Pretty good advice already.
I'm going to take a stab at guessing what's going on. (I market a lot to out-of-town owners, and it turns out that a lot are in similar situations.)
You say the owners went into a nursing home. It's likely that one or more of the children of the owners is/are the trustee. At the very least, the child or children have power of attorney to sell the property. (Go online and look at the tax records. It may list the elderly owners, or it may say something like "John Jones, TR" or "John Jones, Trustee." In any case, though, someone else is making the decision.
If the owners have multiple children, what's probably going on is that one of the kids wants a lot of money for the house. He/she probably needs the money. The other children just want to sell. After all, the house is costing them thousands of dollars a year in taxes and insurance. But one child can hold up the entire sale, so the others have to appease him/her.
Where'd they come up with the $229,000 price when you're suggesting the comps would put the price at maybe $125,000-$150,000? Could be a couple of things. First, most likely, either they had the house appraised several years ago--when the owners went into the nursing home--when the market was at its peak, or there were other sales in the community at that time for about that price. Either way, the children (or at least the one who needs the money) has convinced himself that the property is worth $229,000.
As for the listing agent; he/she knows it's overpriced. Still, the agent is hoping for some offer to present to the children. And the agent hopes that the offer will inject some reality into the situation and that the kids might actually accept it. Some money is better than none. The agent would like to sell the place, but he/she isn't experiencing the urgency that would arise from someone who absolutely needs to sell.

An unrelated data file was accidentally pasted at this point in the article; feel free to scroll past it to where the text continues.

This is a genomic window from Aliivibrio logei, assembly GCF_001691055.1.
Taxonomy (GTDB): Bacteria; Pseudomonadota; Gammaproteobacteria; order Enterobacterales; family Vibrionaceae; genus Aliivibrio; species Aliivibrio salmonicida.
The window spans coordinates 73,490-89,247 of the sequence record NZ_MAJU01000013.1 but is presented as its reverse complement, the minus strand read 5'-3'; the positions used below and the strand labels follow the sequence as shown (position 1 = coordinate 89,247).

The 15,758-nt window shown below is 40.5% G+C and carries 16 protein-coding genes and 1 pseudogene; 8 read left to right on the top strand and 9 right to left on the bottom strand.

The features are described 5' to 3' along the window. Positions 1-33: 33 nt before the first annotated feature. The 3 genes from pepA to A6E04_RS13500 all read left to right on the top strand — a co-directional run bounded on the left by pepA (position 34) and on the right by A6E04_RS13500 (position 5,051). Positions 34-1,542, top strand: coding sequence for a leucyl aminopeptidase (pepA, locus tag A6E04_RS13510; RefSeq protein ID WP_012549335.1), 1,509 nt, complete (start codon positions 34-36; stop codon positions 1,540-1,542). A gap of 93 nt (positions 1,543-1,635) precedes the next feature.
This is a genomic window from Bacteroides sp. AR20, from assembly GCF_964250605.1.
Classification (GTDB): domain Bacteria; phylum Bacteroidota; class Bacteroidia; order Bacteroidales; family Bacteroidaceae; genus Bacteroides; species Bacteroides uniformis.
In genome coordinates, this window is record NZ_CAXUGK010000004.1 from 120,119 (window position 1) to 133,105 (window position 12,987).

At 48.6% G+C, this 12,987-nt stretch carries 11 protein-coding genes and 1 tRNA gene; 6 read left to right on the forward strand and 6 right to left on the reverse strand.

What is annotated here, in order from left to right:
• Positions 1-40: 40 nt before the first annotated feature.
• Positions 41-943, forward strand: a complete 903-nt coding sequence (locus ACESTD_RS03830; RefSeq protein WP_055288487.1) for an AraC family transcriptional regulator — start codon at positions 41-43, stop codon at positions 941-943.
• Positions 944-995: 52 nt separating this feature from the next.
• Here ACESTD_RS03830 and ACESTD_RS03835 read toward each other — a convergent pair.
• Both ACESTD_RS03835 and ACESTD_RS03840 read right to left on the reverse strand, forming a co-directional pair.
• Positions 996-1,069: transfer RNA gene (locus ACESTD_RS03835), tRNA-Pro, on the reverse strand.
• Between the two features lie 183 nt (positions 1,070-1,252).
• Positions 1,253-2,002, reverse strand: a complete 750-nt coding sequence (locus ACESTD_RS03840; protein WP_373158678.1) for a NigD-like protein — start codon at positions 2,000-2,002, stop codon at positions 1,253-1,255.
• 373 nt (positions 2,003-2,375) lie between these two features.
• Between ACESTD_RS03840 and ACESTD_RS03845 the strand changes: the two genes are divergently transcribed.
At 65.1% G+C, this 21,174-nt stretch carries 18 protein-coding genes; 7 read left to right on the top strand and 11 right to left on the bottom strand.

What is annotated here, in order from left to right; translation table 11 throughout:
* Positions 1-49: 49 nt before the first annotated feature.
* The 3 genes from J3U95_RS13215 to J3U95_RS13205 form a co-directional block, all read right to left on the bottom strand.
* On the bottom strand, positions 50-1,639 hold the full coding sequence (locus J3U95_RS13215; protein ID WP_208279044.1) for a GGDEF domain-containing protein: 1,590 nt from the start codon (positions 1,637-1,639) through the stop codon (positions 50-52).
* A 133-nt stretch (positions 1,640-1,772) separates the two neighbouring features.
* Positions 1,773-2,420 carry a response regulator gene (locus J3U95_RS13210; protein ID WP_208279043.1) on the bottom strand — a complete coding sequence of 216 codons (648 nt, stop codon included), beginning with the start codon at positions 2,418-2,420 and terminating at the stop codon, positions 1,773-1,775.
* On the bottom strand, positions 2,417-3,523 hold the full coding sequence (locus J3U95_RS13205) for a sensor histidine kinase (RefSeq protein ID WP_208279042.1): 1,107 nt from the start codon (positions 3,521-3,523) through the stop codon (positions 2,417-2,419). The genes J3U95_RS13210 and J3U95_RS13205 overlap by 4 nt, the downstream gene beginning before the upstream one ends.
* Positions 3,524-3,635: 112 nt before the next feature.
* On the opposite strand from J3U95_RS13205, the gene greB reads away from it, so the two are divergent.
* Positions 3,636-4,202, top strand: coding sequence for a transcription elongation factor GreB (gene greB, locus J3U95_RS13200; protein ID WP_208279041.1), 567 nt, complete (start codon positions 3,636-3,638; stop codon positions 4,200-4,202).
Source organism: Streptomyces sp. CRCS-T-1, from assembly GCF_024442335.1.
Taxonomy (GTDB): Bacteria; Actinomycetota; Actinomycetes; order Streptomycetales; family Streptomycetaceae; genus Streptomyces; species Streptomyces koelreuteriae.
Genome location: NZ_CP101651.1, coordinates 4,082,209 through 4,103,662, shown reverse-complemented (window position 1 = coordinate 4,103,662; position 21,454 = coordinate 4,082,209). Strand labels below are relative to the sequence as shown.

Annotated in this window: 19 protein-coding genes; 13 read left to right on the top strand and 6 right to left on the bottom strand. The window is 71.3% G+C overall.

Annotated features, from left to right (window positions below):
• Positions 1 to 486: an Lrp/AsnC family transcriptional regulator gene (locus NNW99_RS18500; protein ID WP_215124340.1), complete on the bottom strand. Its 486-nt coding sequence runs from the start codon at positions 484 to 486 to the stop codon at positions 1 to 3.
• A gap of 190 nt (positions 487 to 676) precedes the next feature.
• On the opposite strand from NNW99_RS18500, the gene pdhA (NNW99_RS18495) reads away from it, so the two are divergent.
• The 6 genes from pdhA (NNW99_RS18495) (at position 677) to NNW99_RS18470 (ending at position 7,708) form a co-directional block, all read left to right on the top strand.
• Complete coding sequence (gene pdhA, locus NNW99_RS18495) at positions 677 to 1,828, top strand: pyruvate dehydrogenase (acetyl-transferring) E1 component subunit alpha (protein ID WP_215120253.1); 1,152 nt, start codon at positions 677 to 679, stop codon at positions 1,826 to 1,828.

So, what do you do? First, let's clear one thing up. You're permitted to make any offer you want. Period. Reasonable or unreasonable. High or low. It's your absolute right to make an offer. If you're not comfortable with your current agent, have a talk with her and then consider all your options regarding representation.
Next, you might want to pin the value of the property down a bit more. We've got kind of a wide range already, and you don't know for sure exactly what repairs need to be done on the inside. You really ought to pin it down to maybe a $10,000 range.
Next, you make an offer. Your offer should be no more than the comps suggest, and in most cases less. If, after further research, you determine that the house in its present condition is worth, say, $135,000, then you make an offer of $135,000 or less. And you accompany your offer with your research justifying the price you're offering. If the offer is rejected, wait 4-6 weeks. Then make the same offer again. If it's rejected, wait 4-6 weeks and make the offer again. At some point, the children will come to understand that you're a serious buyer...and that there aren't any others out there.
That's what you do.